Whatever you’d like to achieve in your life, you need to be determined. Whenever you let the resistance get the best of you, you will fail. Of course, not every decision we make in life is the best and sometimes we need to know when to stop, but also, we need to know, when to push through, be persistent  and achieve what we want. 

You can get your copy of one of the books that changed my life on this link:: Think and Grow Rich – Napoleon Hill

3. The Power of Habit by Charles Duhigg

Books that changed my life - the power of habit

For years, I was one of those people that had difficulties sticking with good habits. And with some, I still struggle and would rather just quit and do nothing. Because of my curiosity and desire to learn how habits work, the good and the bad ones ( we all know how the bad ones are the most difficult to get rid of and we all have them), I bought this book. And boy is it life changing.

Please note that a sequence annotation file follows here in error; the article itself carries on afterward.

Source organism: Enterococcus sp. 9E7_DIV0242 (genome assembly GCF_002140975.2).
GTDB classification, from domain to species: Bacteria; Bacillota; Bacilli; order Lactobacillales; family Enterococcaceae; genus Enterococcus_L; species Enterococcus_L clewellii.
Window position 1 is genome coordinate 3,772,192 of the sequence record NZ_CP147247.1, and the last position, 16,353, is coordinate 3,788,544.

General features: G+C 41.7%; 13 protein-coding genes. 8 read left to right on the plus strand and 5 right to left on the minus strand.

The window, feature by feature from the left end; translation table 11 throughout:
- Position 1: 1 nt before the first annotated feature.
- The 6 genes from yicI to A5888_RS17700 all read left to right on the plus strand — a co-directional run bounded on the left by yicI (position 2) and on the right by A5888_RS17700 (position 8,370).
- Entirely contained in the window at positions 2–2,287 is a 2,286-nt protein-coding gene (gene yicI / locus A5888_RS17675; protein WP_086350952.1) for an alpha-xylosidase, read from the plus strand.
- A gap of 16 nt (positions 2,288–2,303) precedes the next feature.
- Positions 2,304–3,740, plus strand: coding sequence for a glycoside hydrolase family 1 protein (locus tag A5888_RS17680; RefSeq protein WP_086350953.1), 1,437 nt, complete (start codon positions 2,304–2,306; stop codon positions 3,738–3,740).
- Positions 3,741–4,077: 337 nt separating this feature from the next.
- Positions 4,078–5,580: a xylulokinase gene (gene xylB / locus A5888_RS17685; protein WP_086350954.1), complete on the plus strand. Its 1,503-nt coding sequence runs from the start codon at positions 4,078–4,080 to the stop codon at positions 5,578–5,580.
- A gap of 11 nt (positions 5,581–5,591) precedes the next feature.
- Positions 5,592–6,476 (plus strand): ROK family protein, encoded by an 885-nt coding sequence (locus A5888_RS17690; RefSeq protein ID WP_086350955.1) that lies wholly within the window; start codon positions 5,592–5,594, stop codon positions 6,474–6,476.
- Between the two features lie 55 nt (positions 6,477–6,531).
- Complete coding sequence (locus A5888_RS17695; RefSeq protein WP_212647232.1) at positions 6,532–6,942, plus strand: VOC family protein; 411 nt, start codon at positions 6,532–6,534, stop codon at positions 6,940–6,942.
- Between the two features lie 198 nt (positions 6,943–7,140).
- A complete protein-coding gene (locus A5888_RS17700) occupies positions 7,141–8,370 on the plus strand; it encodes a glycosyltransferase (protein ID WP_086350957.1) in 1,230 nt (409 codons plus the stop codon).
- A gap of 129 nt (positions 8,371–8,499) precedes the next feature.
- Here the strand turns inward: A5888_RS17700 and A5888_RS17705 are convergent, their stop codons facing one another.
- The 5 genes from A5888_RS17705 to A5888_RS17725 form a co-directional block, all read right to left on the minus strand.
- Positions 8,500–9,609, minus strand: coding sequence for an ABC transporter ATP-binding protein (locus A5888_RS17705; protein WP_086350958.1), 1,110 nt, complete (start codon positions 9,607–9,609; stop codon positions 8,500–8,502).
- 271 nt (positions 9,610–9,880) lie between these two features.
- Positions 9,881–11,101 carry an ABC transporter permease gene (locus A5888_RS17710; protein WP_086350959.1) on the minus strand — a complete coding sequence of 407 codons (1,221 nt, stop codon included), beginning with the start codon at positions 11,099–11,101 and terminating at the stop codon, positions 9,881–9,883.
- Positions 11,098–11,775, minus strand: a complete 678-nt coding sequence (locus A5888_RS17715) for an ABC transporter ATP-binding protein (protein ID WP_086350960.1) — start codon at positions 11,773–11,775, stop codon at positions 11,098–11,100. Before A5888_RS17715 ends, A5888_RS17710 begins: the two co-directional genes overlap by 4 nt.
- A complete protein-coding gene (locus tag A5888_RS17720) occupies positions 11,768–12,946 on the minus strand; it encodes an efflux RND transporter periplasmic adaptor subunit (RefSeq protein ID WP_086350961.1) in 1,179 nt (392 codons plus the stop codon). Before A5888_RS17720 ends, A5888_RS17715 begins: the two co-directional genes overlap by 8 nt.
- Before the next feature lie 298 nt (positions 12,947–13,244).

Charles Duhigg divides the book into three parts: the habits of an individual, organisation and the society.

Biggest takeaways from one of the books that changed my life:

1. Habit formation

When we repeat an action on a frequent basis, it becomes a routine. Brain is constantly looking for ways to save effort. In another word, the brain will make almost any routine into a habit because it allows our minds to ramp down more often. 

2. The habit loop

Is a three step loop. Cue – routine – reward.

Cue: a trigger that tells your brain to go into automatic mode and which habit to use.

Routine: which can be physical or mental or emotional.

Reward: helps your brain figure out if this particular loop is worth remembering for the future.

Without habit loops, our brain would shut down, overwhelmed by the minutiae of daily life.